The biggest corruption scandal in history has pushed Brazil's borrowing costs toward the highest levels relative to Argentina's since South America's second-largest economy returned to world debt markets. But the Argentine advantage may be short-lived.
Brazil's President Michel Temer survived his most critical test since coming to power following the impeachment of Dilma Rousseff in 2016 when an electoral court ruled June 9 that he could not be forced out of office over alleged illegal funding. The 76-year-old lawyer still faces, though, a criminal investigation that could undermine his efforts to pass major economic reforms including an overhaul of the pension system.
Evidence of up to $5 billion in illegal payments, reportedly the most of any similar case in history, has been unearthed by investigations into the "Lava Jato," or "car wash" scandal which has already cost Rousseff her job and now threatens to engulf Temer, potentially throwing Brazil's economic management into reverse after years in which it had outperformed Argentina. Brazilian dollar per capita GDP rose from only 40% of the Argentine level in 2001 to more than 100% a decade later. In contrast, Argentina spent most of the first decade of the century as an international market pariah after defaulting on its debt in 2001.
A street performer juggles knives for tips at a bus station where graffiti reads in Portuguese "Death to Temer" in Brasilia June 12, 2017. Source: Associated Press
The yield on Brazil's 6% 2026 dollar bond spiked 17 basis points to a more-than-two-month high 5.11% May 18, when a newspaper reported that executives from giant meatpacking firm JBS had provided evidence Temer okayed bribing the politician who initiated the impeachment of former President Rousseff. The spread with Argentina's 2026 dollar bonds tumbled 40 basis points by the next day to 96, only the third time it had fallen below 100 since the bond was sold in April last year and down from a year-high of 200 in February. The spread was just 11 basis points higher June 13.
But, while confidence in Brazil is wavering, investors are also awaiting clarity on the situation in the country's southern neighbor, where the party of center-right President Mauricio Macri will compete in midterm congressional elections in October. While Macri, the scion of a wealthy industrial family, has won plaudits from analysts since he took over in 2015, inflation still running at above 20% means living standards remain under pressure despite the end of a recession.
Risk of a panic
"I think it's a time to lighten up, and for different reasons in each case," said Jorge Piedrahita, CEO of Torino Capital, referring to assets from both of South America's two largest economies. In the case of Brazil, Temer's fate is key, he said, now that the chances of passing reforms, including raising the pension age to 65, are hanging in the balance.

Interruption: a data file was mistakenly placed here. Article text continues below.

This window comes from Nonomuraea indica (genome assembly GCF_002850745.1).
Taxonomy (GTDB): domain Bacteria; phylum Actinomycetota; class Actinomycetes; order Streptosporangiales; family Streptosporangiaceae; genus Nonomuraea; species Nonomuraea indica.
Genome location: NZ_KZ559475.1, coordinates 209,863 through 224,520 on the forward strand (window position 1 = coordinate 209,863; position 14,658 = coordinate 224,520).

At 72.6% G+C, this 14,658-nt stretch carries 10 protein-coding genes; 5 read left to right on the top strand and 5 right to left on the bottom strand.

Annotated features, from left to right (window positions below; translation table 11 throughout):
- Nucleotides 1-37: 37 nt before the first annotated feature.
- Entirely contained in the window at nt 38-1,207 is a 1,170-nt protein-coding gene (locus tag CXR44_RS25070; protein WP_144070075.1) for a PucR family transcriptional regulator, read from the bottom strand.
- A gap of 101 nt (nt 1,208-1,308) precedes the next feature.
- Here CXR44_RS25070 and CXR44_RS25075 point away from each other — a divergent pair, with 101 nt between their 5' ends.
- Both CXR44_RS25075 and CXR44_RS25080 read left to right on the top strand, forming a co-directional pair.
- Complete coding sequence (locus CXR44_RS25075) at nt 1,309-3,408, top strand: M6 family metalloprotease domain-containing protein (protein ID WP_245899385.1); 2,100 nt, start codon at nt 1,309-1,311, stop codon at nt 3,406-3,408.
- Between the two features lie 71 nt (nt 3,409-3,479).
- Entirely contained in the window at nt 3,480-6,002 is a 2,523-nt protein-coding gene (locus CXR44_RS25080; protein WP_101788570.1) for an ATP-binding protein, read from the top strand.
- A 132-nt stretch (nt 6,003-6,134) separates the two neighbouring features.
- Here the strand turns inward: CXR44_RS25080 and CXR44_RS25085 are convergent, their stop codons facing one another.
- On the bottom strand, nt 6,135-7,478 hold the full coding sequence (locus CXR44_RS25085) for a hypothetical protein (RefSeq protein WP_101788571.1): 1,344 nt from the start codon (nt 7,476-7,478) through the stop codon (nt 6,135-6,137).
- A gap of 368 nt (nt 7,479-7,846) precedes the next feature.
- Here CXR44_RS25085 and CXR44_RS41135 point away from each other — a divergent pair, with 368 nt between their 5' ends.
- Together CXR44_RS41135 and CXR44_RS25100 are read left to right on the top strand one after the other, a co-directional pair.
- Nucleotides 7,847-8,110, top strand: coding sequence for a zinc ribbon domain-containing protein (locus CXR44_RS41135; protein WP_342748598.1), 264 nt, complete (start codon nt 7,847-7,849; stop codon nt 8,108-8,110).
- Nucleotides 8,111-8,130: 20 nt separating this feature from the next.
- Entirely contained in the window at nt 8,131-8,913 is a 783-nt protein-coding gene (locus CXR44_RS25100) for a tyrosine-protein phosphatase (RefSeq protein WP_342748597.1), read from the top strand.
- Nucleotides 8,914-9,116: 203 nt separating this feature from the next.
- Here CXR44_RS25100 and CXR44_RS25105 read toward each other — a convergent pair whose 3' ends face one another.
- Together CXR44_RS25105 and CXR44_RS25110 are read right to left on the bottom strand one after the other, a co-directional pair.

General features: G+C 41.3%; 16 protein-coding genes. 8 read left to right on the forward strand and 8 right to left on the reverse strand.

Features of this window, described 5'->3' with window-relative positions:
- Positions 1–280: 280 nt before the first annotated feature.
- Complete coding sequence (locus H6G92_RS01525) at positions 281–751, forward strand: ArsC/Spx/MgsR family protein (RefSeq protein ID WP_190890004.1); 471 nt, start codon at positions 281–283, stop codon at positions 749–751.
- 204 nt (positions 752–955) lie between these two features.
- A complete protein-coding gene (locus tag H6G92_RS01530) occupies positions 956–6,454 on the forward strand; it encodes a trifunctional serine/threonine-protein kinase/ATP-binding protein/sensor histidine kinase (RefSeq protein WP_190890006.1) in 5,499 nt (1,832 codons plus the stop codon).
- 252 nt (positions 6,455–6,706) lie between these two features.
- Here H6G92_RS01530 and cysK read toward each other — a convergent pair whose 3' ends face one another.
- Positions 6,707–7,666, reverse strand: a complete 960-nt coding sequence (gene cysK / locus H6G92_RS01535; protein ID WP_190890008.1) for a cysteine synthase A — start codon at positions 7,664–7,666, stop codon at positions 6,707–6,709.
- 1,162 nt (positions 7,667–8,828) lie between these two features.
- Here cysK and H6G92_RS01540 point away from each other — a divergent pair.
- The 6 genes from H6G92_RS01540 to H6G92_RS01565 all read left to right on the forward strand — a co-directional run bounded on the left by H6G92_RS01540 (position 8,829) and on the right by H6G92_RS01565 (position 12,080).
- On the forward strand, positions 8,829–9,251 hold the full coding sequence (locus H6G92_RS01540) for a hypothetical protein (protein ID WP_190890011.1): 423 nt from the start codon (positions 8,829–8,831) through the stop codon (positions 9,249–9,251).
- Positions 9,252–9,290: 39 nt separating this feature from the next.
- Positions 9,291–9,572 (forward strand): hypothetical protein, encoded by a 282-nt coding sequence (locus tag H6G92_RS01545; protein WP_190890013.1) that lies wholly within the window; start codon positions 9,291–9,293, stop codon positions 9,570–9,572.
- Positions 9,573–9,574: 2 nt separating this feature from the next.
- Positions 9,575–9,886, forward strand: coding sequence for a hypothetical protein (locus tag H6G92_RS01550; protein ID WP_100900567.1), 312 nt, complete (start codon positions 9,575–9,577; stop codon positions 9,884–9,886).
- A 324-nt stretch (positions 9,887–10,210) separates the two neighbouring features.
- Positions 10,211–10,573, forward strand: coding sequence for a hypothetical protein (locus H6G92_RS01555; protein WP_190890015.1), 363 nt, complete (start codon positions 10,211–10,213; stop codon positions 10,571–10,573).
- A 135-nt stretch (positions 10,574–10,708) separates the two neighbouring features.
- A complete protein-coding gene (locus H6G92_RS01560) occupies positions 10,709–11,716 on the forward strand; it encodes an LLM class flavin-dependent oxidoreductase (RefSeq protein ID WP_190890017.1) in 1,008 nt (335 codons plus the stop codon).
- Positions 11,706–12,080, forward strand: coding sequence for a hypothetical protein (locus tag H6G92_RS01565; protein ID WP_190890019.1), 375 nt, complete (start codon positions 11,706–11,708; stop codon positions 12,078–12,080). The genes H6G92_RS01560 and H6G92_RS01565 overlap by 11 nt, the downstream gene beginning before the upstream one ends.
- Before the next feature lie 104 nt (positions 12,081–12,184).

"The risk there is that the reform does not happen, or it happens in a very watered down version," Piedrahita said. "There could be a moment where the market panics."
His stance on Argentina is also cautious, although Piedrahita expects Macri to make gains in Congress.
"For investors, this would be a sign that Argentines really are embracing change," he explained.
|Argentine President Mauricio Macri meets Donald Trump in April. Source: Associated Press|
Macri has repaired relations with international investors since his election ended 12 years of populist government under the late President Nestor Kirchner and then his wife Cristina Fernández, liberalizing trading in the peso and raising $16.5 billion on international markets in April 2016 in the country's first international debt sale since its default. Buenos Aires' Merval stock index has risen 25% so far this year, while Brazil's Bovespa, which surged 14% from the end of 2016 until May 16, has since slumped 10%.
"In Brazil, if we look at the micro side, and if we look at only the fundamentals of companies, the fundamentals are improving, especially in the side of the economy focused on domestic consumption," said Tiago Souza, an equities analyst at NCH Capital Brazil. "But prices are high already, so if we don't have a fiscal reform … investors will have to revise growth prospects for the future and even costs of capital estimates. It's appropriate to have a more defensive approach at this time with the risk involved in the political turmoil in Brazil."
A measure of expected potential movements in the exchange of the Brazilian currency, the real, spiked to the highest levels since the financial crisis after the JBS story, hitting above 40%. It has since eased to around 20%, still roughly twice levels in February, according to GARCH volatility data from New York University's Stern School of Business. Argentine peso GARCH was around 10%.
Carry trade trap
But, while currency statistics seem to provide more evidence of investors leaning toward Argentina over Brazil, relatively low peso volatility may actually be a trap, according to Pablo Cairoli, CEO of Epic Capital Securities, which focuses on Latin American securities.
With the Argentine central bank's official interest rate at 26.25%, volatility has been suppressed by a carry trade which has driven flows into peso assets in order to take advantage of high yields. Any sudden end to this play could trigger depreciation and a sharp rise in volatility, Cairoli said.
"I think it would be a very good moment to get out of the carry trade and capture that extra volatility," he said, although he acknowledged that successful legislative elections for Macri would be positive.
"If the government has a good election in October," he said, "that will mean a confirmation that all the long-term investments that were promised, especially the foreign investment…are going to come, and that’s going to boost the activity."